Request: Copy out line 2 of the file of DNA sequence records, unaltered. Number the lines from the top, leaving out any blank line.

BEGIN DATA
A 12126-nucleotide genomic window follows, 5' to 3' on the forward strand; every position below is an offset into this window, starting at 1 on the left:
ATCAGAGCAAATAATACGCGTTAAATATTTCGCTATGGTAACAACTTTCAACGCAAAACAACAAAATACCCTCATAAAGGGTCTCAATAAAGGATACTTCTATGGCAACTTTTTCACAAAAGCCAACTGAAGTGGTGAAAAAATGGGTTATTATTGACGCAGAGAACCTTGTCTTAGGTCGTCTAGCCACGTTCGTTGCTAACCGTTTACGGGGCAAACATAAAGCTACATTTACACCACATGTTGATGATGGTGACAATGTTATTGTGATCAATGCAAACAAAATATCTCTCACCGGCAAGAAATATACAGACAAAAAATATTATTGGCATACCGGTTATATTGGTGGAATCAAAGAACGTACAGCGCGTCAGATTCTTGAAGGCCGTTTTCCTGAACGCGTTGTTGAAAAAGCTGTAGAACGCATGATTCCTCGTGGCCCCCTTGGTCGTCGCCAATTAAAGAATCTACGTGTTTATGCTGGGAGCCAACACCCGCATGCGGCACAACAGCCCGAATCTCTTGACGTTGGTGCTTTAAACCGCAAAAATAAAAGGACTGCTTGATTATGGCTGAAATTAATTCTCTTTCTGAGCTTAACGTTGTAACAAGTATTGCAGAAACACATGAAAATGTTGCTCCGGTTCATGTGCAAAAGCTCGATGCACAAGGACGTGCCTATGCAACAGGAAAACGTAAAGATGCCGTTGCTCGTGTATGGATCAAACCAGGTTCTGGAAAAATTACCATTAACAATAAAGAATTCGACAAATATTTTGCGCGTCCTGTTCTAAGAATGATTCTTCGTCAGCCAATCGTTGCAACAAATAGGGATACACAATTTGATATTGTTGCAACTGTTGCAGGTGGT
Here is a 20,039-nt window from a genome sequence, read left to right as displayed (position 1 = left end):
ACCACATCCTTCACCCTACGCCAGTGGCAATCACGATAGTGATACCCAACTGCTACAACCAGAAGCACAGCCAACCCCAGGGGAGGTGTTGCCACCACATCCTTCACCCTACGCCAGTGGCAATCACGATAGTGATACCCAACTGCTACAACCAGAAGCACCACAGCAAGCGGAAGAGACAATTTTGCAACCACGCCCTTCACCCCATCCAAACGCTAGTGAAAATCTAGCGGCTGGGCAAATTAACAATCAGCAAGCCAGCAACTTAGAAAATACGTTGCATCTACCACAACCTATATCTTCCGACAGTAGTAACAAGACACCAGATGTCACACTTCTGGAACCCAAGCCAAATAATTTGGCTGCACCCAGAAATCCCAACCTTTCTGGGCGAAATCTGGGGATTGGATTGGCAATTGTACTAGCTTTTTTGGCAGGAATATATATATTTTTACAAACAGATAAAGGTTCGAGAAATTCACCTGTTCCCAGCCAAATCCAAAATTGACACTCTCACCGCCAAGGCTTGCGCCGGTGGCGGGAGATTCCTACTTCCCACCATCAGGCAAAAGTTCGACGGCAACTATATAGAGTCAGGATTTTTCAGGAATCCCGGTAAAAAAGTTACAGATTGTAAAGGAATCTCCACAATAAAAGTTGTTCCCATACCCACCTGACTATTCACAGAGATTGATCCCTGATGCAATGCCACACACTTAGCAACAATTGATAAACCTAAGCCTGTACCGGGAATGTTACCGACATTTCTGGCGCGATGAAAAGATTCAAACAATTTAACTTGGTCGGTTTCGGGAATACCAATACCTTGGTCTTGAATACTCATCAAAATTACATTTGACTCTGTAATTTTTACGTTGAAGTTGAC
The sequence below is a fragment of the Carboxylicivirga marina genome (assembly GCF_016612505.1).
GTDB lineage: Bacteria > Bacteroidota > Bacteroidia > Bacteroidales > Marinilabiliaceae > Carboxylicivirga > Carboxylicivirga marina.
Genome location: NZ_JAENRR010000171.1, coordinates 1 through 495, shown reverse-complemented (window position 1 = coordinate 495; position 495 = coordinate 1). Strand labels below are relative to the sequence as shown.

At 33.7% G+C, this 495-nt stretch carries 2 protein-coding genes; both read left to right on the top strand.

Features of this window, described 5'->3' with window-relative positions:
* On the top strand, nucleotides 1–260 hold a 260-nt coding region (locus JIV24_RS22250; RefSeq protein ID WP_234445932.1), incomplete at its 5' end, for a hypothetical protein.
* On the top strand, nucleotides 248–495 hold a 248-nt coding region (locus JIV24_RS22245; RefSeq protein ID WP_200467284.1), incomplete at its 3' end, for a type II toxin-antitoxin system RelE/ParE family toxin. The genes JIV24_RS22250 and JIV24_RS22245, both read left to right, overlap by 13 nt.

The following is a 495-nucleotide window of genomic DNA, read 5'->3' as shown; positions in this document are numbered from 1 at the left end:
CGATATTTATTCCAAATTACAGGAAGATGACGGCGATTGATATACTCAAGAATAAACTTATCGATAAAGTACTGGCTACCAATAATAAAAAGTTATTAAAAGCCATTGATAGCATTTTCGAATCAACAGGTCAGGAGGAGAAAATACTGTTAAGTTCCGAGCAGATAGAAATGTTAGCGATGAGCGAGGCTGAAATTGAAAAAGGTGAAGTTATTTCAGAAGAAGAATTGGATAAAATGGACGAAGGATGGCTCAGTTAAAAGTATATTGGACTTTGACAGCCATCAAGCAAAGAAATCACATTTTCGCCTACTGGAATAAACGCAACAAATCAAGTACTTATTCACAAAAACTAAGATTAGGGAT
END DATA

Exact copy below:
ATCAGAGCAAATAATACGCGTTAAATATTTCGCTATGGTAACAACTTTCAACGCAAAACAACAAAATACCCTCATAAAGGGTCTCAATAAAGGATACTTCTATGGCAACTTTTTCACAAAAGCCAACTGAAGTGGTGAAAAAATGGGTTATTATTGACGCAGAGAACCTTGTCTTAGGTCGTCTAGCCACGTTCGTTGCTAACCGTTTACGGGGCAAACATAAAGCTACATTTACACCACATGTTGATGATGGTGACAATGTTATTGTGATCAATGCAAACAAAATATCTCTCACCGGCAAGAAATATACAGACAAAAAATATTATTGGCATACCGGTTATATTGGTGGAATCAAAGAACGTACAGCGCGTCAGATTCTTGAAGGCCGTTTTCCTGAACGCGTTGTTGAAAAAGCTGTAGAACGCATGATTCCTCGTGGCCCCCTTGGTCGTCGCCAATTAAAGAATCTACGTGTTTATGCTGGGAGCCAACACCCGCATGCGGCACAACAGCCCGAATCTCTTGACGTTGGTGCTTTAAACCGCAAAAATAAAAGGACTGCTTGATTATGGCTGAAATTAATTCTCTTTCTGAGCTTAACGTTGTAACAAGTATTGCAGAAACACATGAAAATGTTGCTCCGGTTCATGTGCAAAAGCTCGATGCACAAGGACGTGCCTATGCAACAGGAAAACGTAAAGATGCCGTTGCTCGTGTATGGATCAAACCAGGTTCTGGAAAAATTACCATTAACAATAAAGAATTCGACAAATATTTTGCGCGTCCTGTTCTAAGAATGATTCTTCGTCAGCCAATCGTTGCAACAAATAGGGATACACAATTTGATATTGTTGCAACTGTTGCAGGTGGT